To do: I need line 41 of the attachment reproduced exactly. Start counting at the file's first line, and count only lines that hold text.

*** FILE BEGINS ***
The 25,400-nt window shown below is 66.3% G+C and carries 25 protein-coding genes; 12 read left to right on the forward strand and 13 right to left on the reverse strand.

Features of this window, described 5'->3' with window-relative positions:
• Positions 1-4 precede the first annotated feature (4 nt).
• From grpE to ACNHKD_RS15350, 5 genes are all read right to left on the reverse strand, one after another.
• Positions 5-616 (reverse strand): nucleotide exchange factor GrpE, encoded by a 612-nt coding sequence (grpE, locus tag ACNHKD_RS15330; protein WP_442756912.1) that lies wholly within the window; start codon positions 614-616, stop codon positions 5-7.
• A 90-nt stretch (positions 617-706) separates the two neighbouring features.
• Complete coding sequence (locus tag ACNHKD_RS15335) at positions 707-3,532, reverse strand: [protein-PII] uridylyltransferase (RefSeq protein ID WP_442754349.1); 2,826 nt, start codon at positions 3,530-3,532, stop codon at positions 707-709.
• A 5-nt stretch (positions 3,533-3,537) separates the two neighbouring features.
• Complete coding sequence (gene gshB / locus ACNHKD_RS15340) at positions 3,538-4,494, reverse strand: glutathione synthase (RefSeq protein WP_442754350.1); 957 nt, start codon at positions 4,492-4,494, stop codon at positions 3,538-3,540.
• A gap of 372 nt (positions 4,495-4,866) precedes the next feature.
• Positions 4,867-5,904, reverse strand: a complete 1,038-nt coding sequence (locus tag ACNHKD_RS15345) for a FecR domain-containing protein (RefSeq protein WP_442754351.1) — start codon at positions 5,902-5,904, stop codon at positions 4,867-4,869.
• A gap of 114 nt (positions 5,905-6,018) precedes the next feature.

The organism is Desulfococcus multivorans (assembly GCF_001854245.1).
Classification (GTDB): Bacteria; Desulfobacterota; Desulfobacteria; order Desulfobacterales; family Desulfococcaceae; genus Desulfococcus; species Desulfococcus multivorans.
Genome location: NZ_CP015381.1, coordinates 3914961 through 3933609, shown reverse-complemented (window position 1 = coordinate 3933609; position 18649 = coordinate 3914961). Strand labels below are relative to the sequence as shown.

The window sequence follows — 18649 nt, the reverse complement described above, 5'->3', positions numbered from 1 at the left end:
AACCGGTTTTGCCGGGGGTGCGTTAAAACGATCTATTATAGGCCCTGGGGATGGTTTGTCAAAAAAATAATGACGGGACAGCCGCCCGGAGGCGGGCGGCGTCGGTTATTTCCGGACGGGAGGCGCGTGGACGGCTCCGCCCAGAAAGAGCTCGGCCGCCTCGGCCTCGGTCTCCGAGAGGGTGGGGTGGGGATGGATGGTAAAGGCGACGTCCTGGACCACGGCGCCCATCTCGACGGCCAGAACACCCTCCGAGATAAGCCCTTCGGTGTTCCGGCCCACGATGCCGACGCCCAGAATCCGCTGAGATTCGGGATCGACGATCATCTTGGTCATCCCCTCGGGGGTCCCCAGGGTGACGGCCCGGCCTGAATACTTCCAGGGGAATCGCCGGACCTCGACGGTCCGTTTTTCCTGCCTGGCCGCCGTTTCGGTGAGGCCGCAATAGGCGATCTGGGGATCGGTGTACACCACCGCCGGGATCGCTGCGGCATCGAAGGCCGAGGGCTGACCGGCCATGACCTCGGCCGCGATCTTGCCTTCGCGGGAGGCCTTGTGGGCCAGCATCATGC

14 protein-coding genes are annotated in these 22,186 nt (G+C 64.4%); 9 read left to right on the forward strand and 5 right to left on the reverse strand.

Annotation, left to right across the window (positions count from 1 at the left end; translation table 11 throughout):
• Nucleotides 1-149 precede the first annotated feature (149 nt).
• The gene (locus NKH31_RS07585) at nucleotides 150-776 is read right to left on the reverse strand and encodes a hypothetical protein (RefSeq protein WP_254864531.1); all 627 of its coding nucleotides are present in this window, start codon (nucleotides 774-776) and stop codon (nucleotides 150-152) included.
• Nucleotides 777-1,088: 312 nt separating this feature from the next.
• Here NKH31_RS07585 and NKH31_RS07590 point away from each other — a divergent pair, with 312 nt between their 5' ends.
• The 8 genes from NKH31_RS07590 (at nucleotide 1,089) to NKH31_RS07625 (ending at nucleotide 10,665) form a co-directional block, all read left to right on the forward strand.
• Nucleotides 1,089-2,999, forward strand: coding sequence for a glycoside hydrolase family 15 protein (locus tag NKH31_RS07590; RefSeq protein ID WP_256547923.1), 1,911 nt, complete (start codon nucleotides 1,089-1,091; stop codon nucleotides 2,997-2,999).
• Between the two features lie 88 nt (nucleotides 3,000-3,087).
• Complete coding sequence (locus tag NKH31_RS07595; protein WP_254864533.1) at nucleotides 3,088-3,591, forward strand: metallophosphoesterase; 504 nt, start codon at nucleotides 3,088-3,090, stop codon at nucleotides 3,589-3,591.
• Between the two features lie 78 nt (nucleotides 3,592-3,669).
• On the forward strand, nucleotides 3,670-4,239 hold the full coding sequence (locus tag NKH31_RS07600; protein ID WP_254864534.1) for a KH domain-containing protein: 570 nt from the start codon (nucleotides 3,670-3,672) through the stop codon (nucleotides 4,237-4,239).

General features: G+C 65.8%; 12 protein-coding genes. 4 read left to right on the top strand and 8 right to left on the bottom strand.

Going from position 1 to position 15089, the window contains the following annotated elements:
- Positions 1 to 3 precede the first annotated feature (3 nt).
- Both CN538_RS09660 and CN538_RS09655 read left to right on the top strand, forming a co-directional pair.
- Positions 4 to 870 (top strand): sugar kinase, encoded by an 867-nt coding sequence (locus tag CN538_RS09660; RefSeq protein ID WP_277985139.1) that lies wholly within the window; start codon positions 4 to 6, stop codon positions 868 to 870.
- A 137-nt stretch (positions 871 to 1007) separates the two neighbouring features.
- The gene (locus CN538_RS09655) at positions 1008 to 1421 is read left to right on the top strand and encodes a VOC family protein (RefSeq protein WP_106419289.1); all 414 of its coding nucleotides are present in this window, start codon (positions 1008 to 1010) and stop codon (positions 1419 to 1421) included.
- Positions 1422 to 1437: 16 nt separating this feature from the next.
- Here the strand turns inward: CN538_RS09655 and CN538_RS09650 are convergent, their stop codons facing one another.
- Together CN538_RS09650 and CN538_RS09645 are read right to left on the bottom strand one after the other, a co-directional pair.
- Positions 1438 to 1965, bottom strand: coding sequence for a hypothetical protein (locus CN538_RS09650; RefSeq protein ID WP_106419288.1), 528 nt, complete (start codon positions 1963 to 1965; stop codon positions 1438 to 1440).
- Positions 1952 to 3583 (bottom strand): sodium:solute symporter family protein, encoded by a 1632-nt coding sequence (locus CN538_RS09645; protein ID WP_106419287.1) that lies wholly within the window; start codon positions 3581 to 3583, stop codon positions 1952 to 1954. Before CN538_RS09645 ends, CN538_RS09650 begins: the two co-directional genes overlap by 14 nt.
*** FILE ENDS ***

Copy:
- Positions 1952 to 3583 (bottom strand): sodium:solute symporter family protein, encoded by a 1632-nt coding sequence (locus CN538_RS09645; protein ID WP_106419287.1) that lies wholly within the window; start codon positions 3581 to 3583, stop codon positions 1952 to 1954. Before CN538_RS09645 ends, CN538_RS09650 begins: the two co-directional genes overlap by 14 nt.